Only the superb Lon Rogers 45 can offer any competition to this beauty from Ronnie Whitehead as the best Mike Lenneburg production from his Phoenix, AZ base. The very young sounding 14 year old Whitehead, who became “Ronnie White” on the song’s release, screams and hollers his way through this simple song to great effect. On Begging You he is accompanied by only a rhythm section and a cooing female chorus – but that sparseness is part of this track’s charm. The flip is a pretty good funk item.
This was leased out to veteran record man Bob Shad’s Brent label and was to be Ronnie’s only name 45.
Begging you / Out of breath ~ BRENT 7075 (1967)
Mike Williams only had just the three 45s out in the mid 60s but at least two of them are amongst the best that Atlantic released in this period.
Love Have Mercy is a classic piece of New York deep soul. A sweet horn section leads the way with a triplet piano for Mike to sing out his tale of woe. His tone is gentle with the occasional gritty phrase but the effect is so powerful you’ll be singing the hookline all day. A lovely arrangement from veteran Jesse Herring. Simply superb.
The Lonely Soldier cut from a year later is almost as good. Backed by an easy beat and some sensitive Latin percussion, Williams pours out another sad tale. This is yet another excellent song from the soul of Vietnam genre – somebody really must catalogue these. Those of an adventurous disposition should certainly look out for the Cool Ruler Gregory Isaacs’ brilliant reggae version of “Lonely Soldier” from the early 70s.
By the time he cut a 45 for King the following year Williams must have had something to do with the Godfather of Soul judging by the production credits, but he still remains an obscure figure. Sadly neither of the Kind sides recorded with JB’s road band of the time aren’t in the same league. Something That You Didn’t Done is a lively uptempo soul tune, and the flip You Don’t Want Me Around is a similarly paced dancer.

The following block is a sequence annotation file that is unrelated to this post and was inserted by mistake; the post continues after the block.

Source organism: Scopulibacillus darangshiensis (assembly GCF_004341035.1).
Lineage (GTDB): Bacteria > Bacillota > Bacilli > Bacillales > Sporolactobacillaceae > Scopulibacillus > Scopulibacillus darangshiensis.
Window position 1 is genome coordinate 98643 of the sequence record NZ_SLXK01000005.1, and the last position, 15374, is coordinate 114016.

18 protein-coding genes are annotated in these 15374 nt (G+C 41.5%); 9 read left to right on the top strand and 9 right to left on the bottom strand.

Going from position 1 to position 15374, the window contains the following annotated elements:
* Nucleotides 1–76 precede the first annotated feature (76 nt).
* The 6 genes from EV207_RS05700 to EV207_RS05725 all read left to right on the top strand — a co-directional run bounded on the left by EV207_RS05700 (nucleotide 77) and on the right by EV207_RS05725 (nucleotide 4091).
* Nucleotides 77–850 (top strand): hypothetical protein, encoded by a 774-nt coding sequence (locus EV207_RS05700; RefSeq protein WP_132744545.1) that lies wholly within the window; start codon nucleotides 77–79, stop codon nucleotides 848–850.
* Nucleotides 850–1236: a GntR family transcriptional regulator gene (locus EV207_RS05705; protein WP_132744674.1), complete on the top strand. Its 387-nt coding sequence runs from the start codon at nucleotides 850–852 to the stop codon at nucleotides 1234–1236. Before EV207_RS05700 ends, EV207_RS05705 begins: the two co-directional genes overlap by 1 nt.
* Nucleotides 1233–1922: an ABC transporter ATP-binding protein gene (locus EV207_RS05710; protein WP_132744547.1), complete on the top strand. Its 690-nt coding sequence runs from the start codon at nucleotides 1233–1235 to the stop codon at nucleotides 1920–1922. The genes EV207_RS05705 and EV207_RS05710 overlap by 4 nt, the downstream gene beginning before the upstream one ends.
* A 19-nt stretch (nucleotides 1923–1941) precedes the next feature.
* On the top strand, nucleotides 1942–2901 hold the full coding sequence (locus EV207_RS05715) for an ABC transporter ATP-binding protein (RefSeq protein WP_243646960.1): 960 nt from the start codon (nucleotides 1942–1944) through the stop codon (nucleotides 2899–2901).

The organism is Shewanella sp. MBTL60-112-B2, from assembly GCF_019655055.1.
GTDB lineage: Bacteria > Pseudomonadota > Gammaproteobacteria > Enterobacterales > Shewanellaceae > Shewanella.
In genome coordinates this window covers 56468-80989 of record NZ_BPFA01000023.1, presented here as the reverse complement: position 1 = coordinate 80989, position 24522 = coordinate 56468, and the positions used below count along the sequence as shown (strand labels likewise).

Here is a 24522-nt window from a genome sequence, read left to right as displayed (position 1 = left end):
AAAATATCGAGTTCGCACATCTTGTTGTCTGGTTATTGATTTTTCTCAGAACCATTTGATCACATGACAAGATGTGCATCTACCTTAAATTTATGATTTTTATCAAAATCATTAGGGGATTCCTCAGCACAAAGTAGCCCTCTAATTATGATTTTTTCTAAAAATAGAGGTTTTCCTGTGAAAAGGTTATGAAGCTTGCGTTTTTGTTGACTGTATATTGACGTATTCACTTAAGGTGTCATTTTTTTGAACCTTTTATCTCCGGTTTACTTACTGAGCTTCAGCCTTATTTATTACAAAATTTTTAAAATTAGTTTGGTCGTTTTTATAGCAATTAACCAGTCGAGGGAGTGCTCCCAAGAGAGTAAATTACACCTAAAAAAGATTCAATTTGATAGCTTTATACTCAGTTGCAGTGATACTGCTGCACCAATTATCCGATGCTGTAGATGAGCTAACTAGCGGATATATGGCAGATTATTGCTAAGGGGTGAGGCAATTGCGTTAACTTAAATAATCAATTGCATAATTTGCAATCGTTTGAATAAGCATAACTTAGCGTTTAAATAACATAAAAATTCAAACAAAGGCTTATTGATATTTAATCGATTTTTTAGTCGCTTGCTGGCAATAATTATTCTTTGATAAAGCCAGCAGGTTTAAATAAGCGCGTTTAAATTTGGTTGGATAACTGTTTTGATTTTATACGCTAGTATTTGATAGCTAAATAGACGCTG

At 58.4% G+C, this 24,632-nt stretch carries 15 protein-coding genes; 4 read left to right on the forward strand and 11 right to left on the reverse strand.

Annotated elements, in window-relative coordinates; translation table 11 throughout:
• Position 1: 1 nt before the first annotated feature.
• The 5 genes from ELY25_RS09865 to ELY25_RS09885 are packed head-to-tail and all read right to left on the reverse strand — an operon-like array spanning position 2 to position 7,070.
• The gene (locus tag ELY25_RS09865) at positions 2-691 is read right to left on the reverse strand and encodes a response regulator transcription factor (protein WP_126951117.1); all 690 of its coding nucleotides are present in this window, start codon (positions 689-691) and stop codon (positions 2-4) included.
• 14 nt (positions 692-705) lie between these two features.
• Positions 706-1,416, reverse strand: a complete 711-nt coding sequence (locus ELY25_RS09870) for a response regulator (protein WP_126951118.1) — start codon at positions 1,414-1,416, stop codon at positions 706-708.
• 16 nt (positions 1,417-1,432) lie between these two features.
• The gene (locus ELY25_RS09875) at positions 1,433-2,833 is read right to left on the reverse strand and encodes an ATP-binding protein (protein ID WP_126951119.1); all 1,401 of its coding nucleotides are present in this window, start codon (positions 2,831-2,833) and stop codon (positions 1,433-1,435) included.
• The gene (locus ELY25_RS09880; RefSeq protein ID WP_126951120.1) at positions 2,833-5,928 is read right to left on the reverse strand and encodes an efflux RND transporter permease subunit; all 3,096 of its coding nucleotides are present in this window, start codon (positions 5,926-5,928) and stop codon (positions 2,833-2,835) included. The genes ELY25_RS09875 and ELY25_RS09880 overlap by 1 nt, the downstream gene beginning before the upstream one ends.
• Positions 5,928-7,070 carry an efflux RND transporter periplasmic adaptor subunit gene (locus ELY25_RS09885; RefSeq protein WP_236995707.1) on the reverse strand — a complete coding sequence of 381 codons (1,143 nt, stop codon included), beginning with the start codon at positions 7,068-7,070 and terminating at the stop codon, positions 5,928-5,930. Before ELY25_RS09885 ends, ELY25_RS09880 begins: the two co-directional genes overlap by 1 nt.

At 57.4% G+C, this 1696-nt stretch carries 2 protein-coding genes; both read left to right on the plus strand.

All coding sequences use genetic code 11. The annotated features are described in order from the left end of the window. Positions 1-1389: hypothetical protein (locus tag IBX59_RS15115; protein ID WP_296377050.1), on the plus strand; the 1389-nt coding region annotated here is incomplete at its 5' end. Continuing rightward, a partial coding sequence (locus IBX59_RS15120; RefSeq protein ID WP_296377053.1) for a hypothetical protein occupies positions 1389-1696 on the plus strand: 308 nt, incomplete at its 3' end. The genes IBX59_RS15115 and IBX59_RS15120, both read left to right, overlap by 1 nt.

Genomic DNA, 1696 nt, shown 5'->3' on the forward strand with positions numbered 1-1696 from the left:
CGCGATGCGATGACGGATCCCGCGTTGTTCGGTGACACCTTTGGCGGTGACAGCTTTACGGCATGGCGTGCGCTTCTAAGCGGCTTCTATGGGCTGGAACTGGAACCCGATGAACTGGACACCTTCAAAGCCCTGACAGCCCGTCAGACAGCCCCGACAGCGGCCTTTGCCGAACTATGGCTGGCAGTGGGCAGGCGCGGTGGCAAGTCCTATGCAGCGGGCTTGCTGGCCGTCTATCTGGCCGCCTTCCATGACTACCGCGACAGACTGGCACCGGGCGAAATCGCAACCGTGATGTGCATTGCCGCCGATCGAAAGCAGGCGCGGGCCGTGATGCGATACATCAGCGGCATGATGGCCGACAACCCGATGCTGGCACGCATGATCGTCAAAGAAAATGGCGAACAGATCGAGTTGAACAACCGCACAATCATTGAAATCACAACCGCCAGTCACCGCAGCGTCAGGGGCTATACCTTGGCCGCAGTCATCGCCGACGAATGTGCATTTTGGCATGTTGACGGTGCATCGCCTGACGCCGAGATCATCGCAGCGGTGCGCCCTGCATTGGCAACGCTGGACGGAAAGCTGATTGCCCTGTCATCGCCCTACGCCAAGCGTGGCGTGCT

We could have done with a lot more 45s from Mr Williams.
Love have mercy / Draw with me ~ ATLANTIC 2307 (1965)
Lonely soldier / If this isn’t love ~ ATLANTIC 2339 (1966)
Something you didn’t done / You Don’t want me around ~ KING 6067 (1966)
Nothing Takes The Place Of You. Barbara went to Fame studios at Muscle Shoals with McCall towards the end of 1967 when the latter was sent there by Lewis to try and get another big hit. They recorded a fine duet version of Let It Be Me which remained in the can, but they recorded solo sides as well.Barbara West’s career in the music biz is intertwined with that of her friend Toussaint McCall, and it is a pound to a penny bet that she joined Stan Lewis’ Ronn roster as a result of McCall’s national smash
West’s first release was a very tasty version of Theola Kilgore’s excellent The Love Of My Man, on which her deep tone and perfect timing came over really well. Even better than this ballad was the toetapper Will He Come Back. The sessions were controlled by Lewis’ “man on the spot” DJ Gene Kent. McCall provided both of Barbara’s second Ronn release in mid 1968. Oh Little Boy was a pleasant beat ballad while the funky little uptempo I’m A Fool For You Baby with its party atmosphere grabs the attention.
But the third 45 moved everything into a whole new dimension. Jeff Barry’s beautiful ballad Anyone But You was first recorded by Ruth Brown in 1961 and Ruth’s cut is superbly realised, but the Muscle Shoals guys and Kent turn the song into the perfect deep southern soul ballad. With some tasteful strings and Barbara’s utterly memorable phrasing and emotional depth this is surely a pinnacle of deep soul. The flip, a version of Betty Everett’s excellent You’re No Good can’t help but suffer in comparison.
The songs on West’s fourth and final 45 for Ronn both came from the pen of Toussaint McCall, with the top side Give Me Back The Man I Love being another slice of deep soul heaven, complete with a really well arranged rhythm section and some cooing background girls. The flip Congratulations Baby has had plays on the Northern scene and is, therefore, the weakest of her Ronn sides.
Back home in Louisiana Barbara west continued her association with McCall, recording songs on his own Nu-Sound label in the 70s and 80s. The duet on You Send Me is pleasant enough and I’m A Fool For My Baby is a recut of the Ronn cut. But Barbara doesn’t seem to have made any more recordings than these.
As BARBARA WEST
Will he come back / The love of my man ~ RONN 16 (1967)
Oh! Little boy / I’m a fool for you baby ~ RONN 22 (1968)
Anyone but you / You’re no good ~ RONN 27 (1968)
Give me back the man I love / Congratulations baby ~ RONN 32 (1969)
I’m a fool for my baby ~ NU SOUND 102 (1984?) (Note – flip by TOUSSAINT McCALL)
As TOUSSAINT & BARBARA
Medley darling you send me ~ NU SOUND 101(late 70s) (Note – flip by TOUSSAINT McCALL)